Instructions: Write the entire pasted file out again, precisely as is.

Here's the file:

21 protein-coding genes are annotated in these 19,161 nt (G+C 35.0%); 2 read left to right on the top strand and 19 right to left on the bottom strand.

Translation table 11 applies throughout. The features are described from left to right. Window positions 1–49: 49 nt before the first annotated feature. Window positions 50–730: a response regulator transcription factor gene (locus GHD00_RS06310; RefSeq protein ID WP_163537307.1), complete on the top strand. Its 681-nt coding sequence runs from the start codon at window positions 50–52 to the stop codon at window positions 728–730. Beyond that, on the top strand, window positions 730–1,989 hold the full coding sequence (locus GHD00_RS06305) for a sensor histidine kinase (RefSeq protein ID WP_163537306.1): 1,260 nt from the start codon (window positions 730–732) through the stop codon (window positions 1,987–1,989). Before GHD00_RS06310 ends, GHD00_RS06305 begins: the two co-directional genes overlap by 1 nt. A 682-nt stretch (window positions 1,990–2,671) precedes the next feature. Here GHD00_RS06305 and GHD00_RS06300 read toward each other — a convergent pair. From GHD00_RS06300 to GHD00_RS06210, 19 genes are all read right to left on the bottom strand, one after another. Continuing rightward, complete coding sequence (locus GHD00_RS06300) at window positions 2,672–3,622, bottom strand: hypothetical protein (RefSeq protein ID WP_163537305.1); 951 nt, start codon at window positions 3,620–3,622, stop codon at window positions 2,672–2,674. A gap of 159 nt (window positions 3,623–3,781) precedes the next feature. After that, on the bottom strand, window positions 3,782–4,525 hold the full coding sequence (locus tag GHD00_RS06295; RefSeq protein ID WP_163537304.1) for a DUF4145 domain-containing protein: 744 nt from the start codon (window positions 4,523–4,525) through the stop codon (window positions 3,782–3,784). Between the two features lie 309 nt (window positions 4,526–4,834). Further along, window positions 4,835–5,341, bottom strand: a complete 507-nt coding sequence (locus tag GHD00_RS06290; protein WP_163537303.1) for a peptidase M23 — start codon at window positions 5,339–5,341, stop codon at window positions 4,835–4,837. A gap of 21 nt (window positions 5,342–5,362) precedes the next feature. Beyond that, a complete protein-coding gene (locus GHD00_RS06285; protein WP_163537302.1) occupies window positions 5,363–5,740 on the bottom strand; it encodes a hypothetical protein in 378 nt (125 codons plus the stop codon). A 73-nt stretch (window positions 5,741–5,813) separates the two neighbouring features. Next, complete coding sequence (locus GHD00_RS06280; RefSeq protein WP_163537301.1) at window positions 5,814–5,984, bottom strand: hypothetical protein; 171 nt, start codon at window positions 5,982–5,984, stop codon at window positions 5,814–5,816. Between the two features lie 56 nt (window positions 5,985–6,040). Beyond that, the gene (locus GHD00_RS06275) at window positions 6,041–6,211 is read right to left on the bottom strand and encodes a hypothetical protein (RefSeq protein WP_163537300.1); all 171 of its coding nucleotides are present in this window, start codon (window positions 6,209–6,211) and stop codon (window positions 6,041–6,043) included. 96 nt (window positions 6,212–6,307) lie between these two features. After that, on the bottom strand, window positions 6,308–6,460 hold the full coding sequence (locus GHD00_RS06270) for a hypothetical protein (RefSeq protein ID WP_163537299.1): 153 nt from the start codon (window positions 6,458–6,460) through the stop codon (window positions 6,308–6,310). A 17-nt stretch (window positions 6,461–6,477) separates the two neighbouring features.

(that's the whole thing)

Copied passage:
21 protein-coding genes are annotated in these 19,161 nt (G+C 35.0%); 2 read left to right on the top strand and 19 right to left on the bottom strand.

Translation table 11 applies throughout. The features are described from left to right. Window positions 1–49: 49 nt before the first annotated feature. Window positions 50–730: a response regulator transcription factor gene (locus GHD00_RS06310; RefSeq protein ID WP_163537307.1), complete on the top strand. Its 681-nt coding sequence runs from the start codon at window positions 50–52 to the stop codon at window positions 728–730. Beyond that, on the top strand, window positions 730–1,989 hold the full coding sequence (locus GHD00_RS06305) for a sensor histidine kinase (RefSeq protein ID WP_163537306.1): 1,260 nt from the start codon (window positions 730–732) through the stop codon (window positions 1,987–1,989). Before GHD00_RS06310 ends, GHD00_RS06305 begins: the two co-directional genes overlap by 1 nt. A 682-nt stretch (window positions 1,990–2,671) precedes the next feature. Here GHD00_RS06305 and GHD00_RS06300 read toward each other — a convergent pair. From GHD00_RS06300 to GHD00_RS06210, 19 genes are all read right to left on the bottom strand, one after another. Continuing rightward, complete coding sequence (locus GHD00_RS06300) at window positions 2,672–3,622, bottom strand: hypothetical protein (RefSeq protein ID WP_163537305.1); 951 nt, start codon at window positions 3,620–3,622, stop codon at window positions 2,672–2,674. A gap of 159 nt (window positions 3,623–3,781) precedes the next feature. After that, on the bottom strand, window positions 3,782–4,525 hold the full coding sequence (locus tag GHD00_RS06295; RefSeq protein ID WP_163537304.1) for a DUF4145 domain-containing protein: 744 nt from the start codon (window positions 4,523–4,525) through the stop codon (window positions 3,782–3,784). Between the two features lie 309 nt (window positions 4,526–4,834). Further along, window positions 4,835–5,341, bottom strand: a complete 507-nt coding sequence (locus tag GHD00_RS06290; protein WP_163537303.1) for a peptidase M23 — start codon at window positions 5,339–5,341, stop codon at window positions 4,835–4,837. A gap of 21 nt (window positions 5,342–5,362) precedes the next feature. Beyond that, a complete protein-coding gene (locus GHD00_RS06285; protein WP_163537302.1) occupies window positions 5,363–5,740 on the bottom strand; it encodes a hypothetical protein in 378 nt (125 codons plus the stop codon). A 73-nt stretch (window positions 5,741–5,813) separates the two neighbouring features. Next, complete coding sequence (locus GHD00_RS06280; RefSeq protein WP_163537301.1) at window positions 5,814–5,984, bottom strand: hypothetical protein; 171 nt, start codon at window positions 5,982–5,984, stop codon at window positions 5,814–5,816. Between the two features lie 56 nt (window positions 5,985–6,040). Beyond that, the gene (locus GHD00_RS06275) at window positions 6,041–6,211 is read right to left on the bottom strand and encodes a hypothetical protein (RefSeq protein WP_163537300.1); all 171 of its coding nucleotides are present in this window, start codon (window positions 6,209–6,211) and stop codon (window positions 6,041–6,043) included. 96 nt (window positions 6,212–6,307) lie between these two features. After that, on the bottom strand, window positions 6,308–6,460 hold the full coding sequence (locus GHD00_RS06270) for a hypothetical protein (RefSeq protein ID WP_163537299.1): 153 nt from the start codon (window positions 6,458–6,460) through the stop codon (window positions 6,308–6,310). A 17-nt stretch (window positions 6,461–6,477) separates the two neighbouring features.